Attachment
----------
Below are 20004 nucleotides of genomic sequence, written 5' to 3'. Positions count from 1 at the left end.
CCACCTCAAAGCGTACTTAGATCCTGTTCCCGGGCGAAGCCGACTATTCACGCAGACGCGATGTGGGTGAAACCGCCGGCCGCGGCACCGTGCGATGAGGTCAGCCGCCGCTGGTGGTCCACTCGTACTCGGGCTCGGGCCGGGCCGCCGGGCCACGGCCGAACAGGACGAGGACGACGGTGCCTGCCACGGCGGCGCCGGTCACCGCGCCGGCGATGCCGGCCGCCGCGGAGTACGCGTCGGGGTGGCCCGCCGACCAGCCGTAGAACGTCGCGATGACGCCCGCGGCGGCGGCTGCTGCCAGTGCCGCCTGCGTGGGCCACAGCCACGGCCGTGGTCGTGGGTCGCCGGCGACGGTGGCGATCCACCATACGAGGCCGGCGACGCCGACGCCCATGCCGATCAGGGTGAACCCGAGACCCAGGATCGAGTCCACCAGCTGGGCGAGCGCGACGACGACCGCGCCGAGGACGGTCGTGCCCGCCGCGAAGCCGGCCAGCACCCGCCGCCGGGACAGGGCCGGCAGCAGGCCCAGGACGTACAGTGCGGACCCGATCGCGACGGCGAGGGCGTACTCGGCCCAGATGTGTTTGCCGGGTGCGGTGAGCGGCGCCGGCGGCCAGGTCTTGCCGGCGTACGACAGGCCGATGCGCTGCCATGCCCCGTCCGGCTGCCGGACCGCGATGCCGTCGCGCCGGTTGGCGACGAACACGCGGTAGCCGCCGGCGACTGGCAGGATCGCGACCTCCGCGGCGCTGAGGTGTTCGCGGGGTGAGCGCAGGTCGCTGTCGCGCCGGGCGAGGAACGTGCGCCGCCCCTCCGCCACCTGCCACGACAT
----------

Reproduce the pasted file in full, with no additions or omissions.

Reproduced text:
Below are 20004 nucleotides of genomic sequence, written 5' to 3'. Positions count from 1 at the left end.
CCACCTCAAAGCGTACTTAGATCCTGTTCCCGGGCGAAGCCGACTATTCACGCAGACGCGATGTGGGTGAAACCGCCGGCCGCGGCACCGTGCGATGAGGTCAGCCGCCGCTGGTGGTCCACTCGTACTCGGGCTCGGGCCGGGCCGCCGGGCCACGGCCGAACAGGACGAGGACGACGGTGCCTGCCACGGCGGCGCCGGTCACCGCGCCGGCGATGCCGGCCGCCGCGGAGTACGCGTCGGGGTGGCCCGCCGACCAGCCGTAGAACGTCGCGATGACGCCCGCGGCGGCGGCTGCTGCCAGTGCCGCCTGCGTGGGCCACAGCCACGGCCGTGGTCGTGGGTCGCCGGCGACGGTGGCGATCCACCATACGAGGCCGGCGACGCCGACGCCCATGCCGATCAGGGTGAACCCGAGACCCAGGATCGAGTCCACCAGCTGGGCGAGCGCGACGACGACCGCGCCGAGGACGGTCGTGCCCGCCGCGAAGCCGGCCAGCACCCGCCGCCGGGACAGGGCCGGCAGCAGGCCCAGGACGTACAGTGCGGACCCGATCGCGACGGCGAGGGCGTACTCGGCCCAGATGTGTTTGCCGGGTGCGGTGAGCGGCGCCGGCGGCCAGGTCTTGCCGGCGTACGACAGGCCGATGCGCTGCCATGCCCCGTCCGGCTGCCGGACCGCGATGCCGTCGCGCCGGTTGGCGACGAACACGCGGTAGCCGCCGGCGACTGGCAGGATCGCGACCTCCGCGGCGCTGAGGTGTTCGCGGGGTGAGCGCAGGTCGCTGTCGCGCCGGGCGAGGAACGTGCGCCGCCCCTCCGCCACCTGCCACGACAT